7 Places to Swim During the Drought in Northern California

Ian Ransley
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In case you hadn’t heard, the drought in Northern California is in the midst one of the worst the state has ever seen. With so little water, and much of it being understandably prioritized for drinking and agriculture, many of the lakes and pools typically used for swimming are dry. This is especially true in the South Bay and down in the Central Valley, where giant lakes have turned into dry meadows.

But, fear not: here are some great places to cool off and enjoy some splashing around this summer.

1. Lake Del Valle

East Bay Regional Parks

Out in Livermore, Del Valle Regional Park is part of the extensive (and wildly popular) string of parks, trails, and lakes that make up the East Bay Regional Parks . In the middle of 4,300 acres, Lake Del Valle is the crown jewel of Del Valle park. There are two swim beaches – one on the west shore and one on the east shore – with lifeguards in the summer and picnic tables. You can also launch boats for a fee. The park gate is open from 6 a.m. to 9 p.m. through Labor Day and costs $6/car. (Check current water conditions before you go). And, you’ll definitely want to go before Labor Day. Lake Del Valle receives most of its water from the state and then supplies water for drinking to a number of local water agencies. While the lake was filled to capacity in May, it will be drawn down to satisfy water needs starting in July. According to park officials, the plan is to keep the park (and lake) operating through Labor Day – but swimming will become noticeably affected later in the summer.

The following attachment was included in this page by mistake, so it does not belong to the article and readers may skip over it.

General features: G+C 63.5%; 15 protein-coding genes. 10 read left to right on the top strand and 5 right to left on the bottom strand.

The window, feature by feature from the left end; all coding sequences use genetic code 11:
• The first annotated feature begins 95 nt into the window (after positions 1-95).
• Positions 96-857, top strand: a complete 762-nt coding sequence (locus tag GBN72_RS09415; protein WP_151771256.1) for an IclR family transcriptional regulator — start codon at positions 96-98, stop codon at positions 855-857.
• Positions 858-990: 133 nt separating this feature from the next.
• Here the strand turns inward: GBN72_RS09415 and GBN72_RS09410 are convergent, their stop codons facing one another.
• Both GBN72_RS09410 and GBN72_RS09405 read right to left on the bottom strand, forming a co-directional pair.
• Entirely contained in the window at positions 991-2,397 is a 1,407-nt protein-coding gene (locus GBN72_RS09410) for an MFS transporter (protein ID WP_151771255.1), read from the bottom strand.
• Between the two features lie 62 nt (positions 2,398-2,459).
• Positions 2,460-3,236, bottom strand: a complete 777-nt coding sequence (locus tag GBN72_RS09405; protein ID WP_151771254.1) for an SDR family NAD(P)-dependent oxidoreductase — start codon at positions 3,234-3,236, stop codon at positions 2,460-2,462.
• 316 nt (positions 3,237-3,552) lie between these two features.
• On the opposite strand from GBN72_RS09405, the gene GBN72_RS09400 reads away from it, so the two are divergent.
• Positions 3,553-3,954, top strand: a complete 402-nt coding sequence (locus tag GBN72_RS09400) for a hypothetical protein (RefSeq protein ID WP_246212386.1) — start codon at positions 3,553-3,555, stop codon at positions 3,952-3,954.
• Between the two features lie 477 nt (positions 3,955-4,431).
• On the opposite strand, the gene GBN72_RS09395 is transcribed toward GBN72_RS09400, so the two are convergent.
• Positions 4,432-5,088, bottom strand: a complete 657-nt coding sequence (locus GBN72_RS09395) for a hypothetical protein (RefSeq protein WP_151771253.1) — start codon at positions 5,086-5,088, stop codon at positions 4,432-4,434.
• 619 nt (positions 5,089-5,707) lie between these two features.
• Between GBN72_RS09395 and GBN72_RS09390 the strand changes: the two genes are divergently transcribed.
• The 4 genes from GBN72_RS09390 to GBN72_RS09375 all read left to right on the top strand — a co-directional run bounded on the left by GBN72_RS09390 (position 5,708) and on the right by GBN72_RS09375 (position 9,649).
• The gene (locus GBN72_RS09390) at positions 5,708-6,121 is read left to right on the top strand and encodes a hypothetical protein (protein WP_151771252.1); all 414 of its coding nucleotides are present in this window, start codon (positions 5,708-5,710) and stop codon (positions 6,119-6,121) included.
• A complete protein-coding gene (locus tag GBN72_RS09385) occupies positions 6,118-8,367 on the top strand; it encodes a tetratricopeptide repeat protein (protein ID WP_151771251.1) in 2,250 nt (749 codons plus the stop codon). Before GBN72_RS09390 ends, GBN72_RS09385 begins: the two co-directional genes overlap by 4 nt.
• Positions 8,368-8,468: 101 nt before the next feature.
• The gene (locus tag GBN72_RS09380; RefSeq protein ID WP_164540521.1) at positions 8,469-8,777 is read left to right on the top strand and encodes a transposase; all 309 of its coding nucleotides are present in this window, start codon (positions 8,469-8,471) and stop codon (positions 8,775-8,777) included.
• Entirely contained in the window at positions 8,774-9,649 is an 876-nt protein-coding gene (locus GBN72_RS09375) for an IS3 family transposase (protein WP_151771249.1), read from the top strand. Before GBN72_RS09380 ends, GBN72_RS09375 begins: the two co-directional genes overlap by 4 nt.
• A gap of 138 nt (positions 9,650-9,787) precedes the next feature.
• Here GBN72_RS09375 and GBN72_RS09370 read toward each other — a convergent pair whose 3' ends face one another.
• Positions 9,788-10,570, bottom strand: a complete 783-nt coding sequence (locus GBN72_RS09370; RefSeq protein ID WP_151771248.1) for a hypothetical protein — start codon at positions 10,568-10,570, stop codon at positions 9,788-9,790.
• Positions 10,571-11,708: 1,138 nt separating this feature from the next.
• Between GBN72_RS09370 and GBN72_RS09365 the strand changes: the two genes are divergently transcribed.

2. Lake Berryessa

Bureau of Reclamation

If you make the drive out to Napa, take a break from wine tasting to visit the county’s biggest lake. Lake Berryessa was formed by Monticello Dam in the 1950s. Today, it’s also an incredibly popular spot for recreation, cooling off, and local swim races and triathlons. Most of the concession areas, boat launches, and the visitor’s center are along the west side of the lake, off of Highway 128. The area is operated by the Bureau of Reclamation, which updates conditions regularly on its website . Water levels are low, but the lake is still open for swimming – for now. Check the Lake Berryessa News facebook page for the latest information.

3. Lake Temescal

Wikimedia Commons

Right in the heart of Oakland, Lake Temescal is a convenient spot for a quick get-away. Run by the East Bay Regional Parks, the lake has lifeguards on duty in the summer, picnic tables, and access to a local trail network. With historic facilities built in the 1940s, it’s also a popular spot for weddings – so watch out for flying bouquets. The park gate is open 8 am-10 pm and there is a $5 parking fee, as well as a beach access fee of $3 for adults and $2 for kids and seniors. Swimming at the designated beaches is available through August, though water levels may go down later in the summer. (No dogs are allowed at the beaches.) Check the water conditions before you go.

4. Bass Lake